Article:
“His face had the dusty, lined look of a manual laborer. I imagined he planted, tended, and harvested his flowers himself. His body was lean and muscular as a result, and he neither flinched nor smiled as I examined him…
He withdrew a single orange tiger lily from a bucket.
“I wanted to spend my life choosing flowers for perfect strangers.” The Language of Flowers, Vanessa Diffenbaugh
Flowers were part of my earliest days and inseparable from family life. My parents opened a flower shop in July, 1952. This month, fifty-eight years later, we sold the building that housed our shop, though the floral business closed some years ago.
To commemorate the flowers of my past and mark how flowers remain part of my life, I’m highlighting a handful of books and authors, and a Finger Lakes “secret” garden. First, a book. Here’s an excerpt:
I’m single but I don’t want to be, the woman said.
She watched me work, arranging the white lilac around the roses until the red was no longer visible. I wound sprigs of rosemary–which I had learned at the library could mean commitment as well as remembrance–around the stem like a ribbon. The rosemary was young and supple, and did not break when I tied it in a knot. I added a white ribbon for support and wrapped the whole thing in brown paper.
First emotions of love, true love, and commitment, I said, handing her the flowers.
In a review of the novel The Language of Flowers by Vanessa Diffenbaugh,Paula McLain (author of The Paris Wife and herself a foster child) writes: “I feel it’s only fair to warn you, dear reader, that Vanessa Diffenbaugh’s central character, Victoria Jones, is going to break your heart three ways from Sunday.”
The character of Victoria Jones and her fate drew me to The Language of Flowers,as did the lush California landscape of flowers against which this story is set.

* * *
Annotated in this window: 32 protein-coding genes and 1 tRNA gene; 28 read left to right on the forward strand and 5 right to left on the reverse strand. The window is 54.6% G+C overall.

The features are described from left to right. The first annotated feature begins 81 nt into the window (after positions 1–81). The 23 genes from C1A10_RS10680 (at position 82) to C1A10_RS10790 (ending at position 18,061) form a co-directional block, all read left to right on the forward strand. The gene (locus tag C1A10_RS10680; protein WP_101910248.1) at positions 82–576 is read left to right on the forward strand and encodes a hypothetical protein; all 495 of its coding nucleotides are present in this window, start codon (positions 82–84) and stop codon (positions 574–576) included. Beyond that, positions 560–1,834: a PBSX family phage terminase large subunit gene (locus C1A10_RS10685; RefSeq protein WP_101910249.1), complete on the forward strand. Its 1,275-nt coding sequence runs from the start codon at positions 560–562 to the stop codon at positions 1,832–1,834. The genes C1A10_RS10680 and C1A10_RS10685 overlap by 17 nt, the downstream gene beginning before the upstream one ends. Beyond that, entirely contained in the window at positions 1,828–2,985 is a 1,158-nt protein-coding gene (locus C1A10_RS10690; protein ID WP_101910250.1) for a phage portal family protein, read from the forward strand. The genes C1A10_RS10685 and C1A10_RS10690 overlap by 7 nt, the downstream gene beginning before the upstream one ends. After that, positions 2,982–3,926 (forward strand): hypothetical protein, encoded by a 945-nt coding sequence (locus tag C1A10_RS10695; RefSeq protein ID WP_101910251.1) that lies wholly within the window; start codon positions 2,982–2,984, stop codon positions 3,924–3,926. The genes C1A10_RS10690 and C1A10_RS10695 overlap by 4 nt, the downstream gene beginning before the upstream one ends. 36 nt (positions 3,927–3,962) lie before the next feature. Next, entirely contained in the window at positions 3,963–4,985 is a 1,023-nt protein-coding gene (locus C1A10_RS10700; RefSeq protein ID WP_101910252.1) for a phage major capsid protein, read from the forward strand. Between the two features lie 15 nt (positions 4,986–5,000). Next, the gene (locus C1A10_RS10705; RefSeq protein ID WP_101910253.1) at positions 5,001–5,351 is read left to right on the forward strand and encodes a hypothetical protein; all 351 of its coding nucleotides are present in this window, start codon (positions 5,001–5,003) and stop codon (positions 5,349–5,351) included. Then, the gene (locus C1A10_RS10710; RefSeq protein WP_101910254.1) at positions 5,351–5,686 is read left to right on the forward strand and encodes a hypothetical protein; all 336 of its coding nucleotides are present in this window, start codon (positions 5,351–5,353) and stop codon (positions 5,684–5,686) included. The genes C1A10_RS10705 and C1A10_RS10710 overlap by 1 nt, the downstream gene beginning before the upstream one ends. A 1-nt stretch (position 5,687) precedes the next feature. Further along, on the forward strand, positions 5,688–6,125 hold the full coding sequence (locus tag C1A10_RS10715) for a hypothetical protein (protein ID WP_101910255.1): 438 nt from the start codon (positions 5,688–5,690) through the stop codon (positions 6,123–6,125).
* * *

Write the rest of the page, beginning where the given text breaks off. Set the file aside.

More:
Victoria has lived in more than 30 foster homes, and when she is emancipated at 18, she isn’t ready. It’s difficult to imagine any child emerging intact from our foster care system. I don’t know which was more heartbreaking, to see foster care let down Victoria time after time, or to see the ramifications of this in Victoria’s adult life.
Victoria’s talent with flowers, which may ultimately be her salvation, is another dimension of the novel that intrigued me. Her one kind and loving foster parent, Elizabeth, passed on to Victoria her floral “genius.” Victoria can not only artfully arrange flowers, she has a knack for giving people the particular flowers they need.
I loved this book and plan to read it again.
Vanessa Diffenbaugh cofounded the Camellia Network to support youth transitioning from foster care to independence. The flower camellia means my destiny is in your hands.
Hidden away in the woods on a hillside overlooking Seneca Lake in the Finger Lakes is a stunning collection of over 40,000 day lilies. Grace Rood planted her first lilies in 1957, and now her son oversees Grace’s Garden. We visited the garden in mid July, when the day lilies were at their peak.
In the language of flowers, lily (Lilium) stands for majesty. A white lily stands for purity and sweetness. In Kate Greenaway’s dictionary, a day lily stands for coquetry.
A passionate bouquet could consist of bird of paradise for magnificence, bougainvillea for passion, and lily for majesty.
Doesn’t the secret language of flowers inspire you to make your own bouquet for someone you love?